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Sundays are for Book Reviews: Uprooted by Naomi Novik

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  • Tip Bones

Typically with most books, I fall into one of three categories: loved it and it was amazing, hated it and everything was trash, or it was alright and nothing really jumped out. It’s very rare that I find a book with elements I love so fiercely while also harboring great frustration over other elements. But before I get into that, you need to know what this book is about.  

Agnieszka’s valley has grown accustomed to their annual sacrifice. The wizard  in the tower at the edge of the valley, known as The Dragon, will protect them from the evil magic of The Wood if they give him a 17-year-old girl once every ten years. The girl will spend those ten years in the tower with The Dragon, and they never return home when he releases them ten years later. When Agnieszka is taken, much to her surprise, she find The Dragon is both exactly and not at all what he seems.

Now, I can’t say I expected the story to take us through most of Agnieszka’s ten years in the tower, but I didn’t expect her to be able to leave so quickly. After some triggering events requiring her to make a great escape from the tower, I was left wondering where the story would go because it couldn’t be the end to her time with The Dragon, and it certainly wasn't. The book kept me so interested because I utterly could not guess where it was going next. All my expectations kept being subverted by a subplot being wrapped up quickly or the general plot taking a turn I didn’t expect.

The biggest thing that utterly captivated me more than anything else was the way the magic system functioned in this book. Every spell cast was like a gorgeous song singing straight into your soul. Naomi Novik had an incredible way of associating the feeling of magic to tangible elements, a feeling that helped you connect to the fictitious elements of the novel. Every description of every spell was pure, gorgeous lyricism that took my breath away more than once.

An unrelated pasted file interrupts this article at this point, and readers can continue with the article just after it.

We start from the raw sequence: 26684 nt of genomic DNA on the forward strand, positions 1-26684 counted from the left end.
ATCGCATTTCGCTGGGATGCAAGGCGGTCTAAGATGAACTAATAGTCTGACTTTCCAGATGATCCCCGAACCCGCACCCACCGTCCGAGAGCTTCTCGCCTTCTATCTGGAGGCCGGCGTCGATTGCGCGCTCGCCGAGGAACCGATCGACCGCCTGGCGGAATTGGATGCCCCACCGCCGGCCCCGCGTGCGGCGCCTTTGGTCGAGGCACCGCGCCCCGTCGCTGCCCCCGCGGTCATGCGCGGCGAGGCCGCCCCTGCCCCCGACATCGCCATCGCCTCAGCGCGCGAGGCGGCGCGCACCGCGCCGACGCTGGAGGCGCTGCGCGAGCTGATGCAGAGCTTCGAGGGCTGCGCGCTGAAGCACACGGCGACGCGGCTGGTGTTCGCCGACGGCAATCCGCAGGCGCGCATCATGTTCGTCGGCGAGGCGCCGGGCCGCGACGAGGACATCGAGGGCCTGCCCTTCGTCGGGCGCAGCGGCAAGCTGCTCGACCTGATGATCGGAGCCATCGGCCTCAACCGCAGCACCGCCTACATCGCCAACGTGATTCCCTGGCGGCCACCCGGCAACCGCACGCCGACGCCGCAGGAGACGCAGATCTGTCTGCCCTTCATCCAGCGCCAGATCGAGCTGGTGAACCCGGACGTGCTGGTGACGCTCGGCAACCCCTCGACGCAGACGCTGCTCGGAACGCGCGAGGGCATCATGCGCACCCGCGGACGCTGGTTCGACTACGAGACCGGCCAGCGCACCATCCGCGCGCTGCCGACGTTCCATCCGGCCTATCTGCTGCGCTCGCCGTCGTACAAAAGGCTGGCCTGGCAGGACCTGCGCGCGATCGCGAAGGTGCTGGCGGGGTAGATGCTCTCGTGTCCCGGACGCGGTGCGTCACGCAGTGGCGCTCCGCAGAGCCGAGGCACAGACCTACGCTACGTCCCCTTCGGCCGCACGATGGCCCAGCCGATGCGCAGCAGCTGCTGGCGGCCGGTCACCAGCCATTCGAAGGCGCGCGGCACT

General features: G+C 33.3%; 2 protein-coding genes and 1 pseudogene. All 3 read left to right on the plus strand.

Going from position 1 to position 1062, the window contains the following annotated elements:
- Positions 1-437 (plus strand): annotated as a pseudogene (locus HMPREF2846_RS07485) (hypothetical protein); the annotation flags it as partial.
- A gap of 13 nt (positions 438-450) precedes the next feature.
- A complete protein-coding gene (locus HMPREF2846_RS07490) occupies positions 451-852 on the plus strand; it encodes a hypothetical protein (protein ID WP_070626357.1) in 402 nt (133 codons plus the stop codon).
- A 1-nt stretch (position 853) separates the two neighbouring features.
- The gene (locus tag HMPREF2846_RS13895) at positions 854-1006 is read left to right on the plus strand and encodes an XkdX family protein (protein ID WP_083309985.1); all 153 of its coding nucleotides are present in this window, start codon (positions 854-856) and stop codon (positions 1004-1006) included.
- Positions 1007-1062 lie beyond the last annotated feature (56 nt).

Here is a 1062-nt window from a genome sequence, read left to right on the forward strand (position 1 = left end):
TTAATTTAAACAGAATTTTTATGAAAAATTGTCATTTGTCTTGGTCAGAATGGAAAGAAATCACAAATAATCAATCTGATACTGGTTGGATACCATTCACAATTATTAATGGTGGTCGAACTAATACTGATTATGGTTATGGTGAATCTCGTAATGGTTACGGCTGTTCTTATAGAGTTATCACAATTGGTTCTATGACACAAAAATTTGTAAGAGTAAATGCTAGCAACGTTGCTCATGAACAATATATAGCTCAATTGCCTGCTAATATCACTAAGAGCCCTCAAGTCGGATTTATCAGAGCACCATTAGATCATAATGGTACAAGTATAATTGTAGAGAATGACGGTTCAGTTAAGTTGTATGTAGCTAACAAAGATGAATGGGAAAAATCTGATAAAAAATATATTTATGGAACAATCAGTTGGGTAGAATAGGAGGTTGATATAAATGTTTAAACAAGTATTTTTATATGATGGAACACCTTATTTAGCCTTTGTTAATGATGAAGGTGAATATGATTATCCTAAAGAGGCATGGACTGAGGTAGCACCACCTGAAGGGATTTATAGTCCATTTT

While the magic system was well crafted and not all powerful (the characters couldn’t just do anything with it whenever they wanted to), our main character seemed to find a way around this rule without much explanation. The Dragon learns quickly upon taking Agnieszka that she has the gift for magic, but true to her character's nature she’s a disaster with it. I expected her to get better over time and grow as a character, but her magic just seemed to explode into full fruition too easily about midway through the book. Instead of bumbling she's suddenly a powerful sorceress and it was too much. 

Overall, I enjoyed the book very much and the writing is gorgeous, but there were quite a few things that gave me pause or made me frustrated because they could have been a little clearer or otherwise left out entirely. Overall I would rate this book three and a half stars.